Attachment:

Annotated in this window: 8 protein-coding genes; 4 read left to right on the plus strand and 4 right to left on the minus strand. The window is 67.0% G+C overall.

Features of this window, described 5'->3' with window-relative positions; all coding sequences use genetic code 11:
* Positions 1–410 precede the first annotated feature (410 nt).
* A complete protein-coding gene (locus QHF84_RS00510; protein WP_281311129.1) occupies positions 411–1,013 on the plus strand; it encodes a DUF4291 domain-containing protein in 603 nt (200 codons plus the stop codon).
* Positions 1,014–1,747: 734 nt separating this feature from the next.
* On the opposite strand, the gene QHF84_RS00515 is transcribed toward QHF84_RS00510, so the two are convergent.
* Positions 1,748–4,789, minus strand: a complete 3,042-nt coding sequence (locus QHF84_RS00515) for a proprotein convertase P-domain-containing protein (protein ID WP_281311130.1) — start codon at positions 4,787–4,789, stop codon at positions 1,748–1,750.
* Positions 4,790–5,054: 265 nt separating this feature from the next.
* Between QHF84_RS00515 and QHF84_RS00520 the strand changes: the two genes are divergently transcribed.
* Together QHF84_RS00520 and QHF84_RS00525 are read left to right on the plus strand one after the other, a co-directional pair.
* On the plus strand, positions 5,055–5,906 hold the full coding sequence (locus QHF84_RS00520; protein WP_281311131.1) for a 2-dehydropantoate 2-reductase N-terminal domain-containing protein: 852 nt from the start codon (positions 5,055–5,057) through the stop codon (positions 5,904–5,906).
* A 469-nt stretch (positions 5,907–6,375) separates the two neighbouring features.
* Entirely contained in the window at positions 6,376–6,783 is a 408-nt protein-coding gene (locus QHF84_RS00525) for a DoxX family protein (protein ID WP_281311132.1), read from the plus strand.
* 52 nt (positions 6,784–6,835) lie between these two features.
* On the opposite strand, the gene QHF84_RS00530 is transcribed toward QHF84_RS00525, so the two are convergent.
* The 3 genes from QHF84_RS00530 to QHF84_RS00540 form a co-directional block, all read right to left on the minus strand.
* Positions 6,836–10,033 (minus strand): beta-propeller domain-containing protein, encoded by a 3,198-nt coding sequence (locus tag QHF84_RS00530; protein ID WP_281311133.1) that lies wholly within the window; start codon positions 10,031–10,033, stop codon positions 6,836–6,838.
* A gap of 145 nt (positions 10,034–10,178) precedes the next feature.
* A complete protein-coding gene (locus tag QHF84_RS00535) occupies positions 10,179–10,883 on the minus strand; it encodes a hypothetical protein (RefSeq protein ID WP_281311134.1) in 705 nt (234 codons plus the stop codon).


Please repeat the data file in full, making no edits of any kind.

Annotated in this window: 8 protein-coding genes; 4 read left to right on the plus strand and 4 right to left on the minus strand. The window is 67.0% G+C overall.

Features of this window, described 5'->3' with window-relative positions; all coding sequences use genetic code 11:
* Positions 1–410 precede the first annotated feature (410 nt).
* A complete protein-coding gene (locus QHF84_RS00510; protein WP_281311129.1) occupies positions 411–1,013 on the plus strand; it encodes a DUF4291 domain-containing protein in 603 nt (200 codons plus the stop codon).
* Positions 1,014–1,747: 734 nt separating this feature from the next.
* On the opposite strand, the gene QHF84_RS00515 is transcribed toward QHF84_RS00510, so the two are convergent.
* Positions 1,748–4,789, minus strand: a complete 3,042-nt coding sequence (locus QHF84_RS00515) for a proprotein convertase P-domain-containing protein (protein ID WP_281311130.1) — start codon at positions 4,787–4,789, stop codon at positions 1,748–1,750.
* Positions 4,790–5,054: 265 nt separating this feature from the next.
* Between QHF84_RS00515 and QHF84_RS00520 the strand changes: the two genes are divergently transcribed.
* Together QHF84_RS00520 and QHF84_RS00525 are read left to right on the plus strand one after the other, a co-directional pair.
* On the plus strand, positions 5,055–5,906 hold the full coding sequence (locus QHF84_RS00520; protein WP_281311131.1) for a 2-dehydropantoate 2-reductase N-terminal domain-containing protein: 852 nt from the start codon (positions 5,055–5,057) through the stop codon (positions 5,904–5,906).
* A 469-nt stretch (positions 5,907–6,375) separates the two neighbouring features.
* Entirely contained in the window at positions 6,376–6,783 is a 408-nt protein-coding gene (locus QHF84_RS00525) for a DoxX family protein (protein ID WP_281311132.1), read from the plus strand.
* 52 nt (positions 6,784–6,835) lie between these two features.
* On the opposite strand, the gene QHF84_RS00530 is transcribed toward QHF84_RS00525, so the two are convergent.
* The 3 genes from QHF84_RS00530 to QHF84_RS00540 form a co-directional block, all read right to left on the minus strand.
* Positions 6,836–10,033 (minus strand): beta-propeller domain-containing protein, encoded by a 3,198-nt coding sequence (locus tag QHF84_RS00530; protein ID WP_281311133.1) that lies wholly within the window; start codon positions 10,031–10,033, stop codon positions 6,836–6,838.
* A gap of 145 nt (positions 10,034–10,178) precedes the next feature.
* A complete protein-coding gene (locus tag QHF84_RS00535) occupies positions 10,179–10,883 on the minus strand; it encodes a hypothetical protein (RefSeq protein ID WP_281311134.1) in 705 nt (234 codons plus the stop codon).